29. July 2009 08:02
"Will The Circle be Unbroken?" was done on request of someone on everything dulcimer.com. I appreciate those who commented about my site and gave me requests for dulcimer arrangements for the weeks to come. Some have been a lot of fun for me to arrange and I can't wait to post them in the future. Thank you again to everyone that has helped out. Please keep making requests!
The first time I heard this hymn was in a Johnny Cash song called "Daddy sang bass." Mr. Cash references the song by singing "Will the circle be unbroken, by and by Lord, by and by?" After that I found out that it was a hymn and a beautiful one indeed. The lyrics hold nothing back, and get right down to the point about remembering the good times with loved ones that have passed away. No the circle will never be broken when we are found in Christ Jesus. Because he took our sinfulness and by grace we were given his righteousness we can praise God's name together with family forever. I hope you enjoy this hymn as much as I have.
P.S. A recording or video of this hymn will be posted shortly.
"Will the Circle be Unbroken''
20. July 2009 06:54
You may remember this song from Sunday school; along with other songs like "Jesus loves me" and " I love to tell the story." This hymn classified as a "gospel hymn." No, this doesn't mean that you'll only hear this hymn in Arfican-American gospel choirs, but the name refers to the harmonic progressions and when did the hymn originate. Most gospel hymns came from the mid to late 1800's. Why? Because Sunday schools became very popular around this period. Those children sang along to songs like "Nothing but the blood" and "Blessed Assurance." What do you think they will want to sing when they get older...They want to sing songs they grew up with! That's why we still sing them today.
Gospel Hymns can be easily identified by their "harmonic progressions". Harmonic what? A the harmonic progression is essensally the harmonic rhythm. Let me explain, Some hymns have chord changes every beat, every two, every four, some even every eight beats. Gospel hymns Harmonies usually change every 4-8 beats. Remember, they were Sunday school songs. So you can easily say that "A Mighty Fortress" or "O Worship the king" are not Gospel Hymns. See/hear the difference? Try looking for other gospel hymns and check the dates to see if you are right. Also, almost every Fanny Crosby hymn is a Gospel hymn. I hope you enjoy this arrangement.
''O How I Love Jesus''
19. July 2009 05:49
First, before I begin to talk about music theory, I always like to ask myself why we even have theories about music. Where did they come from and who really wrote them? Throughout time did composers and arrangers write hand books about what are good and bad practices in music? Unfortunately, not as many composers as we’d like wrote books on music theory. If composers didn’t write the rules, then rules who did? In my opinion, composers didn’t write the rules in books, but they the rules in their music.
Have you ever heard a song and said to your self, “Wow that sounded great! How they played that?” or “I play like that too. It just works for me.” What if someone wrote down what worked and what just didn’t sound that great in a book? Surprisingly, many people have been doing that for centuries, and this is essentially what music theory is all about. Music theory instructs us how we should organize and understand music, but they are also guide lines to help us in our own musical journeys and to understand what composers of the past were trying to communicate through their music. As dulcimer players, we should strive to understand not only our instruments but music in general.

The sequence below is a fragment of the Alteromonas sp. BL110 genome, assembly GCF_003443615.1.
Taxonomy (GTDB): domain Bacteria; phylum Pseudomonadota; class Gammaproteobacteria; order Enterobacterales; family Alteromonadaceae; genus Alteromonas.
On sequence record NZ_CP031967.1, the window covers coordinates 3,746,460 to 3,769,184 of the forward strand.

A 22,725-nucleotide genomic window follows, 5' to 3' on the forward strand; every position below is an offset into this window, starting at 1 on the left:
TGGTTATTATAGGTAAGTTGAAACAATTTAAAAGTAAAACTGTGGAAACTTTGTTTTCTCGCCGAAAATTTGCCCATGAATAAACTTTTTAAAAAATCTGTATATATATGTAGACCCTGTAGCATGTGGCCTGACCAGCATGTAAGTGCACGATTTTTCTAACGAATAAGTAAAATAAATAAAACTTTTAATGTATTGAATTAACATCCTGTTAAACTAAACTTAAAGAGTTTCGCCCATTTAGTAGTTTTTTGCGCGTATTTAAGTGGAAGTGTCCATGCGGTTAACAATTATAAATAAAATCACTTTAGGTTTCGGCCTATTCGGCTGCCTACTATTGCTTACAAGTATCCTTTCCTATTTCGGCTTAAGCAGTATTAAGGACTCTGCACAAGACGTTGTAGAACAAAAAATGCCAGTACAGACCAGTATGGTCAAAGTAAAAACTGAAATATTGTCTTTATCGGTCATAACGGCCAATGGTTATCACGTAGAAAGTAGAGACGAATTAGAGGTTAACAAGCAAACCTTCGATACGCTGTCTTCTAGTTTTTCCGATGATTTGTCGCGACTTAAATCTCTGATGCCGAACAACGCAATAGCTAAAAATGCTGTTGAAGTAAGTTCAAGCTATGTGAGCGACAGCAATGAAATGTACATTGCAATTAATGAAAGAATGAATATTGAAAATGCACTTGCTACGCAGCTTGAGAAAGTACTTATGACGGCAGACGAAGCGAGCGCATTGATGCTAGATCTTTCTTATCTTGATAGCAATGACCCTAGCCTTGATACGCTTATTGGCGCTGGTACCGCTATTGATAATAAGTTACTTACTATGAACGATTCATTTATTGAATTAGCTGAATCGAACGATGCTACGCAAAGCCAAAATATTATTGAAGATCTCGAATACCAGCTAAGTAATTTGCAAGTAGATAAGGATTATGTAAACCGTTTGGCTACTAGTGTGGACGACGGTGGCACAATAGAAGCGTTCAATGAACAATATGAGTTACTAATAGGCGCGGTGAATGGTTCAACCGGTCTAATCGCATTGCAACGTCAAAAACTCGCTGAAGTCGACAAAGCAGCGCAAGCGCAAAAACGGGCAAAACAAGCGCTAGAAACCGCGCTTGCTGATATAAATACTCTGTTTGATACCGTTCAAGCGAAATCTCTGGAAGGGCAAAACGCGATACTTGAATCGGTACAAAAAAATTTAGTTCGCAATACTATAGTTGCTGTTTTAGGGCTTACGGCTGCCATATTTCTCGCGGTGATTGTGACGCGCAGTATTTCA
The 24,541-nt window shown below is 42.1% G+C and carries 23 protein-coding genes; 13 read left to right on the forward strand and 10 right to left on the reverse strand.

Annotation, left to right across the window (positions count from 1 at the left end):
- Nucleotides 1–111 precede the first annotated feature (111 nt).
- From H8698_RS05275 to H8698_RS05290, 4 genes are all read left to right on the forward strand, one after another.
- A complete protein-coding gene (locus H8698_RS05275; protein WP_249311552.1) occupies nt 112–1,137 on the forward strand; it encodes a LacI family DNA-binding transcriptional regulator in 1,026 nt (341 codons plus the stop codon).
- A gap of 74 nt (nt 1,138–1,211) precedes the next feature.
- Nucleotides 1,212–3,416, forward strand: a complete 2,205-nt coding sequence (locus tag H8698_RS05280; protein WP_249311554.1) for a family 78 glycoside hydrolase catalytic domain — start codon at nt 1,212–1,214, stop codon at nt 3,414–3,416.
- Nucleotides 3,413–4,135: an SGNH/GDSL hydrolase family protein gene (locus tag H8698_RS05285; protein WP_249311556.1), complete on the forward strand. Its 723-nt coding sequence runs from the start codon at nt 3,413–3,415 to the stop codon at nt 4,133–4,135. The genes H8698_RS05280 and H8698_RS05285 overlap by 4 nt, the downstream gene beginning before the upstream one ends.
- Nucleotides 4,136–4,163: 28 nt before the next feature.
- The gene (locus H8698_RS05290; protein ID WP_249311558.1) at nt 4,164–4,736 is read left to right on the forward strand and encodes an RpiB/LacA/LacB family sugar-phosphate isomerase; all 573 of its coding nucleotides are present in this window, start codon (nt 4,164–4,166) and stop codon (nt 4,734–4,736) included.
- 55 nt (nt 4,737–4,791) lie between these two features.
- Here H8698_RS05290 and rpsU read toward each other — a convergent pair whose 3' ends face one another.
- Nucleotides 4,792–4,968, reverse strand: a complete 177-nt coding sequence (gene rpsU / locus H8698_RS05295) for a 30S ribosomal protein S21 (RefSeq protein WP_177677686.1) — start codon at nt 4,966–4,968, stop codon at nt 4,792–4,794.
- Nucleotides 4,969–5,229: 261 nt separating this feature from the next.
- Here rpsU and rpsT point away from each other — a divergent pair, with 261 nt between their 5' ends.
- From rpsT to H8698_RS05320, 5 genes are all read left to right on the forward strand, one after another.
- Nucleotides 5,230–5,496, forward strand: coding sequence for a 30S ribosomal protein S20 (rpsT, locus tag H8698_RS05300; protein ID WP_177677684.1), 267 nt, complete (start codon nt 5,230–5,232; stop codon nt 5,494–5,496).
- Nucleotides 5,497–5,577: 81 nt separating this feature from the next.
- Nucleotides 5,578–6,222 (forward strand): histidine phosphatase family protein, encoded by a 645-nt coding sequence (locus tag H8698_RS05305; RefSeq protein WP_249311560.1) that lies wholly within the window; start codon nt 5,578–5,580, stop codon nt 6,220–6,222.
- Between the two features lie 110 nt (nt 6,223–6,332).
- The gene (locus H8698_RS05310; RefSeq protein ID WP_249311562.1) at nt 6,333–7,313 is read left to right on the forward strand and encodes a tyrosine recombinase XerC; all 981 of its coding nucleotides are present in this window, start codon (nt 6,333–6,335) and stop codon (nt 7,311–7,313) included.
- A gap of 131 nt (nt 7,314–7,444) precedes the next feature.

Every week I will post a small blog on a music theory topic. I will cover topics such as intervals, tersian harmony, modes and modern scales, how to modulate into other keys and other subjects. I hope it stimulates conversation within the dulcimer community. Visit soon and leave a reply!
13. July 2009 06:23
This week’s dulcimer hymn arrangement is “Turn Your Eyes Upon Jesus.” I sang this at a funeral for my friend Jack’s mother earlier this year. She was very dear to me. When I first began arranging hymns for the dulcimer, this was one of the first arrangements I made. I dedicate this arrangement to Jack and Alice Thompson. This hymn’s lyrics are all about keeping your goals in life aligned with the will of God and even when we are down from what ever troubles come up in life, we can always find hope and strength in our Lord, Christ Jesus.
I tried my best to retain as many 7th chords as I could within this arrangement. Many hymn books only have the chorus, but I really wanted to have the whole hymn with the verse. I hope you enjoy this hymn as much as I have through the years.
''Turn Your Eyes Upon Jesus''
12. July 2009 09:18
Not only does thedulcimerhymnal.com sell hymnals, offer free hymns and sheetmusic, but now has a blog that will be updated weekly. Every Monday, new sheet music of a song or hymn will be posted with a streaming video or downloadable Mp3 file to help you play along. Some songs will be duets, pop songs, hymns, etc. It really doesn't matter. If you have any requests concerning the sheetmusic that is picked and arranged, please send me a reply to one of my posts with your suggestions. I'd love to hear them. Thanks for checking out the site, and come please stop by again and visit the site in the future!
6. July 2009 05:58
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This week’s dulcimer hymn arrangement is “Take My Life and Let It Be Consecrated.” Though this hymn was written in the 1874, it is seen as one of the most popular hymns ever written. I even sang and lead this hymn at my college graduation. The words are beautiful and convicting while the music is memorable and melodic. I hope you enjoy this arrangement and play it with your friends.